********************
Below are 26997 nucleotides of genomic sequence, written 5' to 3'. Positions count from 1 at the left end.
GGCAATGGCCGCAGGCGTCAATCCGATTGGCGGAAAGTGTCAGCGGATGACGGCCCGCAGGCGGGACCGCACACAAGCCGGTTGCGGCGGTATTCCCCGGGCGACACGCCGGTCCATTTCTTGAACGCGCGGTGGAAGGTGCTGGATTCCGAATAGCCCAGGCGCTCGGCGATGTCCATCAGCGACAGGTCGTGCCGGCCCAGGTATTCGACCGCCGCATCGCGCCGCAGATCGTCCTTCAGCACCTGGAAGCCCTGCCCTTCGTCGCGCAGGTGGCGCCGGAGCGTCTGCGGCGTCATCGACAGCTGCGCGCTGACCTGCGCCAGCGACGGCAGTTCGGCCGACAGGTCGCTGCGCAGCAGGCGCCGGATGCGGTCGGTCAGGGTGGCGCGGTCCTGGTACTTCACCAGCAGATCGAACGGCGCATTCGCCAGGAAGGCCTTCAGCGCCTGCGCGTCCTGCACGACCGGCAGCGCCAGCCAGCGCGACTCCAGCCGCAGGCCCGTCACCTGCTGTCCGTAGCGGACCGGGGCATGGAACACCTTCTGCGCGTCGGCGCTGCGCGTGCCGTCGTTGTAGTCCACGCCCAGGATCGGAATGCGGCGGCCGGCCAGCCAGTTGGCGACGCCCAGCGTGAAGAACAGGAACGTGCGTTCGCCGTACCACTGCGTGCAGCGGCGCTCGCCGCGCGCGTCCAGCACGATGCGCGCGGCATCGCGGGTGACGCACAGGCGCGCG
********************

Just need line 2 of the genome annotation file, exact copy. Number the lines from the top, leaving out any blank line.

GGCAATGGCCGCAGGCGTCAATCCGATTGGCGGAAAGTGTCAGCGGATGACGGCCCGCAGGCGGGACCGCACACAAGCCGGTTGCGGCGGTATTCCCCGGGCGACACGCCGGTCCATTTCTTGAACGCGCGGTGGAAGGTGCTGGATTCCGAATAGCCCAGGCGCTCGGCGATGTCCATCAGCGACAGGTCGTGCCGGCCCAGGTATTCGACCGCCGCATCGCGCCGCAGATCGTCCTTCAGCACCTGGAAGCCCTGCCCTTCGTCGCGCAGGTGGCGCCGGAGCGTCTGCGGCGTCATCGACAGCTGCGCGCTGACCTGCGCCAGCGACGGCAGTTCGGCCGACAGGTCGCTGCGCAGCAGGCGCCGGATGCGGTCGGTCAGGGTGGCGCGGTCCTGGTACTTCACCAGCAGATCGAACGGCGCATTCGCCAGGAAGGCCTTCAGCGCCTGCGCGTCCTGCACGACCGGCAGCGCCAGCCAGCGCGACTCCAGCCGCAGGCCCGTCACCTGCTGTCCGTAGCGGACCGGGGCATGGAACACCTTCTGCGCGTCGGCGCTGCGCGTGCCGTCGTTGTAGTCCACGCCCAGGATCGGAATGCGGCGGCCGGCCAGCCAGTTGGCGACGCCCAGCGTGAAGAACAGGAACGTGCGTTCGCCGTACCACTGCGTGCAGCGGCGCTCGCCGCGCGCGTCCAGCACGATGCGCGCGGCATCGCGGGTGACGCACAGGCGCGCG